To honour the battle of 27 May 1860, in 1910 the Palermo City Government decided to realise a commemorative monument. A position at the centre of a large circular plaza was of have afforded the monument a greater solemnity. The commission for the Monument was awarded to Ernesto Basile. In 1927 the City Government decided to dedicate the monument to the Fallen and asked Basile to complete the monument adding an architectural backdrop. The first version of the new project was a fence that enveloped the entire square and the ring road, interrupted only by entrances near the streets flowing into the square, and dividing it into four sectors. The final design instead called for the realisation of a semi-circular exedra of columns interrupted at the centre by a large gate that allows access to the square and to the back of the monument. The successive development of the city engulfed the square in the midst of tall and anonymous buildings realised, beginning in the 1960s, without any order of relations, stripping the surrounding fabric of its identity. Through the survey of the today‘s configuration, the analysis of Basile‘s original drawings and the representation of the modifications made over time, this text proposes an original reading of the configuration of Piazza Vittorio Veneto and the Monument to the Fallen, in relation to important moments in its history, from its design to the present day. The three-dimensional models reproduce the monument and its surroundings at the time of its construction in 1910, based on the first version for its expansion (unbuilt), with the addition of the exedra from 1930 and in its current condition. The redesign and extrapolation of different views of the digital models also provided original images of use to new readings of the perception of this space.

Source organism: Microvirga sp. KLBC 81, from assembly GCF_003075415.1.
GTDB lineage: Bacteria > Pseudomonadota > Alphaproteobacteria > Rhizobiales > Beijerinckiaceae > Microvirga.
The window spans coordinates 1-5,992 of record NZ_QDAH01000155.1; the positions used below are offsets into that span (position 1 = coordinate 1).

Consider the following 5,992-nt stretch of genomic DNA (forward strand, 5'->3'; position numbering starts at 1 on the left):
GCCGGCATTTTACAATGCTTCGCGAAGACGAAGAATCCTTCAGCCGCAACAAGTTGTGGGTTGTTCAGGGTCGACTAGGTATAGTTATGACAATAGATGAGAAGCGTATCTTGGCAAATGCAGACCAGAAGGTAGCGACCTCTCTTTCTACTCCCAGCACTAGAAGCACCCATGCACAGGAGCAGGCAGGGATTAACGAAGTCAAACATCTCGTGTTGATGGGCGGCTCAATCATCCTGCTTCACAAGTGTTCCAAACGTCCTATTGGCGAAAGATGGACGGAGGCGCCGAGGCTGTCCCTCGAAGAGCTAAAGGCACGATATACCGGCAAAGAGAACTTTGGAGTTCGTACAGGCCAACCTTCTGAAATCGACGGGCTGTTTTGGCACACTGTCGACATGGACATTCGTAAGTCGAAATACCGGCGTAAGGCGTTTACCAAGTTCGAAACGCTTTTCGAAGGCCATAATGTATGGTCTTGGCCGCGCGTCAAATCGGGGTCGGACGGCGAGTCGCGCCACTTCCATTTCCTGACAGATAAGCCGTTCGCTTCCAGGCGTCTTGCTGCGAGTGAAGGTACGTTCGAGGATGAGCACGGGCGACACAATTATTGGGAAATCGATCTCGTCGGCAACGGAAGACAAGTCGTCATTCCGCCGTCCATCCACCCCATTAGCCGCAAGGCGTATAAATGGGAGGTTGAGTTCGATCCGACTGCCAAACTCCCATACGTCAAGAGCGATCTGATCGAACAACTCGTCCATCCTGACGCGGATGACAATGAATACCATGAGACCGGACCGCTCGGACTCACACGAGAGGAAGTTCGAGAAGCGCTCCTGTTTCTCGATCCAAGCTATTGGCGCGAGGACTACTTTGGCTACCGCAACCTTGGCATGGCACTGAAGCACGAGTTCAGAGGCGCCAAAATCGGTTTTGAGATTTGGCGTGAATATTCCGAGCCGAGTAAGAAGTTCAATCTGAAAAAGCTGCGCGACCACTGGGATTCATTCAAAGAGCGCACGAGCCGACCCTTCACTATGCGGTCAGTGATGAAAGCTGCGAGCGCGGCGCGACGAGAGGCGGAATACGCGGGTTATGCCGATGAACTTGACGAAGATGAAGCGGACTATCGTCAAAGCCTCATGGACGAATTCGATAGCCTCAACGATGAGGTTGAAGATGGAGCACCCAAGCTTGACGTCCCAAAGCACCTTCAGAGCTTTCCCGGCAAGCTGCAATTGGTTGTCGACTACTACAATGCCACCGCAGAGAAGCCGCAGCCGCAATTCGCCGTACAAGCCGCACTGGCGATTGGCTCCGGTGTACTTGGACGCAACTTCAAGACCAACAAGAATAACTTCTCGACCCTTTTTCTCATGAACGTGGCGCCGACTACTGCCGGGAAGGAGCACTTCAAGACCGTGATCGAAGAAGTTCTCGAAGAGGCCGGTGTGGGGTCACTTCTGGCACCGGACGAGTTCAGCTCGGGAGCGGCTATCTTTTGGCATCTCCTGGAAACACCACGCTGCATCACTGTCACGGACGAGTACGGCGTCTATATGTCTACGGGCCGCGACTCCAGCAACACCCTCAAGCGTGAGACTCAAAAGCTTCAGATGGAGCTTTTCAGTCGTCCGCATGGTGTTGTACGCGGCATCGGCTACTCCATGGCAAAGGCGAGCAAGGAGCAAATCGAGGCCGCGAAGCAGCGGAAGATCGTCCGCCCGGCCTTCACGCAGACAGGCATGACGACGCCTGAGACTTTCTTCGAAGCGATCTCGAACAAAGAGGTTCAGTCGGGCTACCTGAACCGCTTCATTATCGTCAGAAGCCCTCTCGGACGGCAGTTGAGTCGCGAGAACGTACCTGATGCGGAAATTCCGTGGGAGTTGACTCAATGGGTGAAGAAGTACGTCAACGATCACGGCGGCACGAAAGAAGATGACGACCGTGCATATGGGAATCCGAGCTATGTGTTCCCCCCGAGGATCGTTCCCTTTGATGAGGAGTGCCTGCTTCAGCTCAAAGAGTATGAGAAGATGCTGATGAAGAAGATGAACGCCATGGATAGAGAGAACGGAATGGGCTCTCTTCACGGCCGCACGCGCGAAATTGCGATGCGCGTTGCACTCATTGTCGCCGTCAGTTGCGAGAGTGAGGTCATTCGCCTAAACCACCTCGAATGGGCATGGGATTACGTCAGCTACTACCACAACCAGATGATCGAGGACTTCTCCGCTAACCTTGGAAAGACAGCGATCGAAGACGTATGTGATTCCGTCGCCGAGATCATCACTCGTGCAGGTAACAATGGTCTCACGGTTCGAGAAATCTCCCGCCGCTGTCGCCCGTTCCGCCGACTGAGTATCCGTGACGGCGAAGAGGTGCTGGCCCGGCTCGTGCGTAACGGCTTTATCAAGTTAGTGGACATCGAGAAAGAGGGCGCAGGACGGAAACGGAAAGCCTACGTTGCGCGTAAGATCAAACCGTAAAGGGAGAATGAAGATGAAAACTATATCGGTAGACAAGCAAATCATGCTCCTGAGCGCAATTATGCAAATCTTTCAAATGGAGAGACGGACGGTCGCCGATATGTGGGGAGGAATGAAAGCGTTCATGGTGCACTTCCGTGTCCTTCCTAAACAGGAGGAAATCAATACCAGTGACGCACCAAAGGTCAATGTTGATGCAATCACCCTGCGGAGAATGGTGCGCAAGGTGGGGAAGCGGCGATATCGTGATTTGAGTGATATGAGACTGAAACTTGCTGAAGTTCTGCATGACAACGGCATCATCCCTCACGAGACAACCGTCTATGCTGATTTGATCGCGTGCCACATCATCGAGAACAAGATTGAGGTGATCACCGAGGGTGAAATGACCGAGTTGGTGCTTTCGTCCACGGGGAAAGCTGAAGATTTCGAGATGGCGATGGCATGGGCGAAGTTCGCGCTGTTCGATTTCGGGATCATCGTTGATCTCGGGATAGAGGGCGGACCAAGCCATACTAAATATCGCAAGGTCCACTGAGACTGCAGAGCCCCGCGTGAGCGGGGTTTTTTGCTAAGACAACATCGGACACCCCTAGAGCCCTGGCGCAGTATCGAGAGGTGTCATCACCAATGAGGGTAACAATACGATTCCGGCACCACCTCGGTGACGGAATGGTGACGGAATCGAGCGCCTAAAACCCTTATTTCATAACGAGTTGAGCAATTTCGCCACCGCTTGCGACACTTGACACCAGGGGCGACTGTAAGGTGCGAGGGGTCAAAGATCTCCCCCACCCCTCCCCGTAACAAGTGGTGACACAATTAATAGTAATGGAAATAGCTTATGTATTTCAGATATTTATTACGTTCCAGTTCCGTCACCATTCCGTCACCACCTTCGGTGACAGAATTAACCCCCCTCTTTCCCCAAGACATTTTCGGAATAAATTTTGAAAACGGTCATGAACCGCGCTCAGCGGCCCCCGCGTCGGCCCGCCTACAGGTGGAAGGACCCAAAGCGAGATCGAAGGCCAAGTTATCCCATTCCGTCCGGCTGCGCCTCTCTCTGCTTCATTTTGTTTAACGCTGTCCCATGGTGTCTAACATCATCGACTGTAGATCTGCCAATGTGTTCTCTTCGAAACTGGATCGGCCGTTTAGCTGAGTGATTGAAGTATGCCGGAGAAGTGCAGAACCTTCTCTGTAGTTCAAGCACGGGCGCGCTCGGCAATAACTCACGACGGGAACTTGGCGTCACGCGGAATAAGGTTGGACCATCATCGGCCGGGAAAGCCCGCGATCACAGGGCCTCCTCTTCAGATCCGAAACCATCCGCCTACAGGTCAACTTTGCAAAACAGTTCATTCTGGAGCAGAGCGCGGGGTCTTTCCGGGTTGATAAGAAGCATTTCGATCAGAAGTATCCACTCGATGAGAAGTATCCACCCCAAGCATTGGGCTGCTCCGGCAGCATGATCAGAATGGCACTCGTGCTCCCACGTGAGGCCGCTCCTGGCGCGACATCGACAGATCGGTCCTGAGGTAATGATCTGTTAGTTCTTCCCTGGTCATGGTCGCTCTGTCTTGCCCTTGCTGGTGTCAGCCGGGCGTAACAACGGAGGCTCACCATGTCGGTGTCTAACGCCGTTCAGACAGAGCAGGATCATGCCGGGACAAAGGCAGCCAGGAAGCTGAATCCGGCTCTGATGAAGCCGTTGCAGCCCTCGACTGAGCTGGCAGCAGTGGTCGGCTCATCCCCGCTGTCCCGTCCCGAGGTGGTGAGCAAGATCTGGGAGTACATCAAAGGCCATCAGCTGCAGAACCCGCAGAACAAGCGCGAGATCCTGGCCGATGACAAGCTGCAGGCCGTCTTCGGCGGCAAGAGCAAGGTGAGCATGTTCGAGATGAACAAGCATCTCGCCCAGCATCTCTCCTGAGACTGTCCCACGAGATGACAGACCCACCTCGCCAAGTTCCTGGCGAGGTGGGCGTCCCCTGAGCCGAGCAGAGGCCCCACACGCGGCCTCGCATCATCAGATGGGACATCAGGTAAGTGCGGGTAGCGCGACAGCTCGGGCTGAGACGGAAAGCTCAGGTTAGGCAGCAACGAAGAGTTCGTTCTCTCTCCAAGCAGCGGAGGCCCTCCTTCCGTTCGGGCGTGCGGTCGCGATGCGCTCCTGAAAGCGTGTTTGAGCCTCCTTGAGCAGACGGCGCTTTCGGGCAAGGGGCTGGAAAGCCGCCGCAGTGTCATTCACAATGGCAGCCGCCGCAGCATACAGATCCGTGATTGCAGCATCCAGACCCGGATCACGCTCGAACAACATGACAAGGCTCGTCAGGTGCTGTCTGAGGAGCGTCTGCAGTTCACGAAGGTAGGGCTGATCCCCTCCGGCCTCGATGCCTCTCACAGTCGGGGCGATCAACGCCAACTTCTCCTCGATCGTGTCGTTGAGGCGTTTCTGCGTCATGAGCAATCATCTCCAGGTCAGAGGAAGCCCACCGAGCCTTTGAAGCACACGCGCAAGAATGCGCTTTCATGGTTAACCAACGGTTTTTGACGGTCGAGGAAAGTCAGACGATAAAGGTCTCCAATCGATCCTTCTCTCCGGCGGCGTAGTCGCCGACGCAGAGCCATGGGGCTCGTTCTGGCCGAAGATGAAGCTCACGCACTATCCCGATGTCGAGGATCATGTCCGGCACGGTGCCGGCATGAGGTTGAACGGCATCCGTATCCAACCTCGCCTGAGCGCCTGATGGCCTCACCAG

|Numero di pagine||20|
|Rivista||ATHENS JOURNAL OF ARCHITECTURE|
|Stato di pubblicazione||Published - 2019|